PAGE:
Flexibility, durability and safeguarding were the key drivers in the design development of Fairwater Campus, aiming to create a scheme that would work for its users for years to come. Formed of three distinct wings and a separate Health and Wellbeing block, the design aims to foster each school’s individual character whilst promoting cohesion and collaboration.
Based upon a vision developed by Cardiff Council following the introduction of the new Curriculum for Wales by the Welsh Government, the scheme aims to co-locate three schools onto the existing Cantonian High School site in Fairwater, Cardiff. This unique school campus project will bring together over 2000 staff and students to become one of the largest and most educationally advanced institutions within the UK.
Although differing in their cohorts, the three schools – Cantonian High School, Woodlands Secondary ALN (Additional Learning Needs) School and Riverbank Primary ALN School – share a commitment to excellence that will be nurtured via the new spaces being provided within this scheme.
Site complexity and design response
Our design for the campus developed from the establishment of four initial themes, with the aim of creating a building that is rooted in its context and demonstrates the shared vision of the three schools.
Drawing in Fairwater Park : –
Sitting opposite the site which will become home to the new campus, Fairwater Park is a significant local amenity space which is currently under-utilised by the existing school. Our response includes drawing in Fairwater Park in a design that extends and improves upon this landscape.
Green roofs form ‘skipping landscape’ : –
By introducing green roofs and terraces to the proposed building, we envision a dynamic natural landscape that embodies the environmental aspirations of the campus, and acts as a visual and experiential link between Fairwater Park and the landscaping scheme to the south.
A central ‘commons’ street : –
A ‘heart’ space, modelled on a street, will form a route into the building, shared by each school and the community as a resource for learning and social development. It will also facilitate the visual link between the Dell and the new landscaping, further embedding the building into its context.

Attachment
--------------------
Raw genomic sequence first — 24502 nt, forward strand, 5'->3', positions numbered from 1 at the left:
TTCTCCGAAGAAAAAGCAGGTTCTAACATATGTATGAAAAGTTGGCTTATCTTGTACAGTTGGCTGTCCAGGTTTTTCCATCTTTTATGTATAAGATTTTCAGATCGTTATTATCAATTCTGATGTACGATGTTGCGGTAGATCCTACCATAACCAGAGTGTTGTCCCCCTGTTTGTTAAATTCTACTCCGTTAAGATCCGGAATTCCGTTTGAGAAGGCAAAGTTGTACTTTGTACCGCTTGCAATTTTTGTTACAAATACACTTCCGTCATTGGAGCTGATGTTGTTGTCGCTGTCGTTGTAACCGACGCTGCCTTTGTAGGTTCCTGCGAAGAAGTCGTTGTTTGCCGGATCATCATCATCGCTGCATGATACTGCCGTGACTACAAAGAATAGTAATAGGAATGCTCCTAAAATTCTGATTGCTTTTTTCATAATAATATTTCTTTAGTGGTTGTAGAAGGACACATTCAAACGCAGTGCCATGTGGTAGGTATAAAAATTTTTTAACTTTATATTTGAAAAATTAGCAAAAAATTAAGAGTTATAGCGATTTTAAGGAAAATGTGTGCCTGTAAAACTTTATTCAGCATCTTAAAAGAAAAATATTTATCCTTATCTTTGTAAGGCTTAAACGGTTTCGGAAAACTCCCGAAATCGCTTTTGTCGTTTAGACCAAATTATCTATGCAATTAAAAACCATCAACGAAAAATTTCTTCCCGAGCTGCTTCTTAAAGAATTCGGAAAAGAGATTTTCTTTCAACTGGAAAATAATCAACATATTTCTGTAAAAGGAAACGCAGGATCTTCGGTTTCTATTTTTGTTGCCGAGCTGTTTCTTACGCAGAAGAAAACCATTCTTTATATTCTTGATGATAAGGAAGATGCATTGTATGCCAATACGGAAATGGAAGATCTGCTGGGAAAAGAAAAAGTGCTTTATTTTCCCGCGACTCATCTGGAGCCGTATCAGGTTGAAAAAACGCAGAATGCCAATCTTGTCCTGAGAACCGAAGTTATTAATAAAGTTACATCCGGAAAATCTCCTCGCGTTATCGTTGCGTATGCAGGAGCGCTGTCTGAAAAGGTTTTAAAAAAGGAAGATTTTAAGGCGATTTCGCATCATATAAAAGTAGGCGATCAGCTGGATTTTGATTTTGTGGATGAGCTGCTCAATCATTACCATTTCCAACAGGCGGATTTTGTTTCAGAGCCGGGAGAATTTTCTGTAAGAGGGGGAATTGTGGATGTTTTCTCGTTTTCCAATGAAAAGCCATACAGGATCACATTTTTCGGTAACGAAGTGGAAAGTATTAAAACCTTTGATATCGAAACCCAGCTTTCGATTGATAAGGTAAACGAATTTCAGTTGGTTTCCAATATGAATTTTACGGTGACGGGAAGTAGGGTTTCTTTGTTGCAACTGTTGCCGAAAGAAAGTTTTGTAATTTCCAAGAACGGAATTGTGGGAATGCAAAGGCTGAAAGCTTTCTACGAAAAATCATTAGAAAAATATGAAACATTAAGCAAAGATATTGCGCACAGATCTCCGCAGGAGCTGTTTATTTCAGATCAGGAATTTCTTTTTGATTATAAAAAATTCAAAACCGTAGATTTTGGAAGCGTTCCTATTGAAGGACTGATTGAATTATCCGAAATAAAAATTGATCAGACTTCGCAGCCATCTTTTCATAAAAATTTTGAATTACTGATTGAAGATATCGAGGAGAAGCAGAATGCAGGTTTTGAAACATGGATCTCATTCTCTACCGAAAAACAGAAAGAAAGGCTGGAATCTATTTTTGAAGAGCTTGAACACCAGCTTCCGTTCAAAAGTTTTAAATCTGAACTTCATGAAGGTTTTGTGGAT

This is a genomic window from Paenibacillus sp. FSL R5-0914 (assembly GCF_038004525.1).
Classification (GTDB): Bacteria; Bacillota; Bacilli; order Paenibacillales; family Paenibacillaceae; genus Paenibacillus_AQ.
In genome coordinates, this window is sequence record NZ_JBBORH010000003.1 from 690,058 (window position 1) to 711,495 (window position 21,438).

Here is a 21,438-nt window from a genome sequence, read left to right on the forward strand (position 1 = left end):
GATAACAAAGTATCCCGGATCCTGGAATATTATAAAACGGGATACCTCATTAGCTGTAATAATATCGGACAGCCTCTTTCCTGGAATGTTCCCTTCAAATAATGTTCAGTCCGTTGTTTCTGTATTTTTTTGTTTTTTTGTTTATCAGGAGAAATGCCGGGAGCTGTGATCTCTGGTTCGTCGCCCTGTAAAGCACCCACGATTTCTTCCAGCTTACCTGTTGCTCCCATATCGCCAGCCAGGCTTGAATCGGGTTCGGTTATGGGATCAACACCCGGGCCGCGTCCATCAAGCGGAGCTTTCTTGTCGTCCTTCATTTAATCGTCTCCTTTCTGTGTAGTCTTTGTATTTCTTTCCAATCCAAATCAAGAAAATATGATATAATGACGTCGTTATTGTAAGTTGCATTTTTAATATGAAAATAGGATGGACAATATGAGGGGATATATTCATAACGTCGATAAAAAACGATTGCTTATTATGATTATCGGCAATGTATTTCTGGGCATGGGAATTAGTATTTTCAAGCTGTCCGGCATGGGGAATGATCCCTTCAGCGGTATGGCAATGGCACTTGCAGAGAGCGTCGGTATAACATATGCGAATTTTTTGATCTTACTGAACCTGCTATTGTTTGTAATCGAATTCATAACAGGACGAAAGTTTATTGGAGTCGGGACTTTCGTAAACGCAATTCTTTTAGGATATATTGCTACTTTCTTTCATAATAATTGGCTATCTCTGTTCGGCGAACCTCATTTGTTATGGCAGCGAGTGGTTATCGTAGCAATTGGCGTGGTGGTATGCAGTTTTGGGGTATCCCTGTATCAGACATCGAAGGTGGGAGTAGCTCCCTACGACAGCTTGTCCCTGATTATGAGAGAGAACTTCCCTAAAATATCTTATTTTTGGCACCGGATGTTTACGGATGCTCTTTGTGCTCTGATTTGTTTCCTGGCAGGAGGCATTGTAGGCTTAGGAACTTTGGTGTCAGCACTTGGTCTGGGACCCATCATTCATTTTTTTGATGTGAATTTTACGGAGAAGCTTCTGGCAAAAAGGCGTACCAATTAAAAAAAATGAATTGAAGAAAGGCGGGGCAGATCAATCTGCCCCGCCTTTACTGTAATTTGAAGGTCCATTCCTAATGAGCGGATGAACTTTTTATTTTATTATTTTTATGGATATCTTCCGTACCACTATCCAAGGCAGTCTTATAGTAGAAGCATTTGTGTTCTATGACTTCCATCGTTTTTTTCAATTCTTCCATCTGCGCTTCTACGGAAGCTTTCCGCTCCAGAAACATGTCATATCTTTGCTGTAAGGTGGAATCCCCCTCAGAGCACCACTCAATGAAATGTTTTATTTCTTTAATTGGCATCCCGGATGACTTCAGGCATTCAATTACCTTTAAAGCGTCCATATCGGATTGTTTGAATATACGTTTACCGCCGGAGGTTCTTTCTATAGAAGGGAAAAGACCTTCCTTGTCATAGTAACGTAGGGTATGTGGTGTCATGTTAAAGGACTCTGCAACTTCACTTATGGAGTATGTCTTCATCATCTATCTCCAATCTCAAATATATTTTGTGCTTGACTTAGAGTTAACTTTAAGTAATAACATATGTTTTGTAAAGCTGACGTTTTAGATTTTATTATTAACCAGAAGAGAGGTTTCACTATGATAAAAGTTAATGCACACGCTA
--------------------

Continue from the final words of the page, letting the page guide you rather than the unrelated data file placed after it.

Three schools, defined : –
Huddled around the ‘commons’, each school will have its own character through variations in orientation, scale, and materiality.
The campus looks to create a vibrant and welcoming aesthetic, by using varied building volumes and considered outdoor spaces.
A key part of the design development process has been regular engagement with the client’s Technical Advisors as well as the schools themselves. With three different schools’ requirements to meet, and hundreds of staff combined, this was a complex process with many stages.
Multiple separate engagement sessions were held, covering design feedback, interiors, landscape, façade and materiality, updated designs and a net-zero carbon review, as well as regular sign-off sessions to ensure that the users were taken with us on the design journey.
As part of the project brief, it was targeted for the buildings and site to achieve net-zero for both embodied and operational carbon.
To achieve this, the design team adopted the below strategies.
Passive systems: –
- Highly efficient façade
- Building orientation and perimeter space optimised to maximise daylight
- Natural ventilation throughout for summer
Active Systems: –
- Mechanical ventilation with heat recovery during winter
- All electric building
- High efficiency ASHPs for space and water heating
- High efficiency lighting with daylight linked controls
- Sophisticated controls and energy management system
- Efficient water fittings with leak detection
- PV array
- Battery storage to store energy and increase utilisation of energy onsite
- Rainwater harvesting system for WC flushing
The campus looks to create a vibrant and welcoming aesthetic, by using varied building volumes and considered outdoor spaces. This will create an ambitious facility that represents the vision of the new Welsh curriculum, as well as the schools’ shared commitment to mental, physical, and emotional education.